Curriculum Builder illustration

J-School Curriculum Builder

2 hours, 30 minutes
What you'll learn

How to teach solutions journalism in a J-School setting. How to construct lessons, from a single module to an entire semester's course, in the approach.

A photographer laying on a grassy meadow aiming their camera at a leafy tree
University of Oregon student videographer Michaela Giunchigliani shoots video for OR Magazine. Photo by Erin Hampton, courtesy of OR Magazine.

Hundreds of news organizations nationwide practice solutions journalism: rigorous reporting that covers what’s missing in much of today’s news. Instead of stopping coverage after a crisis, or continually reporting on flawed systems, journalists are reporting not just on what’s broken, but on what’s being done to fix it. They dig deeper, chronicling whether and how people around the world are responding to problems--and the resulting effects. The results are heartening. Newsrooms that are integrating solutions reporting into their coverage are engaging audiences, increasing their impact, building trust, and strengthening relationships with their communities.

Solutions reporting is a skill that newsrooms increasingly demand, and it’s a skill more and more journalism schools are teaching.

If you are a journalism school professor interested in introducing solutions journalism to your students, this toolkit provides the materials you need. Crafted by J-school professors who have pioneered the teaching of solutions journalism, it includes the essentials, whether you’re developing an entire course or a module to incorporate into an existing class.

In "The Essentials of Teaching Solutions Journalism," we cover the key concepts you’ll want to include in any solutions journalism course, as well as a range of options for lectures, discussions, class exercises, and homework assignments. J-school professors who have taught solutions journalism courses and modules worked together to choose these key concepts, organized into five sections and enriched with supporting materials and teaching ideas. This section also provides an in-depth approach for a standalone course that supports the development in your students of both a deep understanding of solutions journalism and how to practice it. The sections described here can be abridged and incorporated as a module in other journalism courses.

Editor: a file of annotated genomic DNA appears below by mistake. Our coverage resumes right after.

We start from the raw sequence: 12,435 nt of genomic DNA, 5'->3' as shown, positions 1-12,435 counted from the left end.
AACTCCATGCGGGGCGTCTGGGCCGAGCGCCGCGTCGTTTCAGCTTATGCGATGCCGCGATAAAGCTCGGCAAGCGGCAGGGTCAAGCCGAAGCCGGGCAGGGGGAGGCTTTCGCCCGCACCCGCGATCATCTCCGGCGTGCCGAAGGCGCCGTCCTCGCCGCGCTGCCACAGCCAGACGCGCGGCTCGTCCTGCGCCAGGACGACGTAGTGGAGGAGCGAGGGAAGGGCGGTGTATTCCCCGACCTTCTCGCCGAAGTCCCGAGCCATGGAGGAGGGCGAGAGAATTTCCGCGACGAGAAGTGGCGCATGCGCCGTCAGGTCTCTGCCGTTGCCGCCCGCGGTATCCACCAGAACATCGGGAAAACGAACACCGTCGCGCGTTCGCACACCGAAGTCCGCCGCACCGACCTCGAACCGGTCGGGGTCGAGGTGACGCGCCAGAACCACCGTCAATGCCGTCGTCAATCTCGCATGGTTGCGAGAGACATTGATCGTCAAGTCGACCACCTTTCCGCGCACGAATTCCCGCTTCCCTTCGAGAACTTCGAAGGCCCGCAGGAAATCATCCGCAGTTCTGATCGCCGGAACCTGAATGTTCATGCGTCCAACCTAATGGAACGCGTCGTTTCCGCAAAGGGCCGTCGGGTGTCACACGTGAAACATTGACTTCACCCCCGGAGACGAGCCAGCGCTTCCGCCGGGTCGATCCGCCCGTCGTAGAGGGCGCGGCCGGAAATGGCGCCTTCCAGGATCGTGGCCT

In Chapter III, "Teaching Solutions Journalism as a Module," we lay out two examples of how to do just that: create a solutions journalism module to fit within a larger course.

Chapter IV, "Customized Approaches to Teaching Solutions Journalism," provides a sampling of the many ways the teaching of solutions journalism has been adapted to accommodate different learning environments and objectives.

By the time you get to the Resources in Chapter V, you’ll no doubt have some questions, which the FAQ you’ll find here attempts to answer (if you have questions that aren’t answered here, please let us know!).

And finally, you’ll find links to all of the resources mentioned throughout the toolkit, including sample syllabi and lecture presentations, as well as additional supporting materials you might find useful in teaching solutions journalism.

(As you’re acclimating yourself to the world of teaching solutions journalism, we encourage you to explore the rest of our resources in the Learning Lab, including our Basic Toolkit, a step-by-step guide to solutions journalism reporting. And here’s a J-School student’s perspective on the Basic Toolkit.)

This toolkit is an evolving resource that very much depends on the wisdom of solutions journalism educators at every stage along the path of developing and implementing a successful curriculum. As you move ahead with your own approach, we invite you to join our growing community and share your experiences. The more we share what we’re learning, the better this resource will become for everyone teaching solutions journalism, and for the students who are practicing it.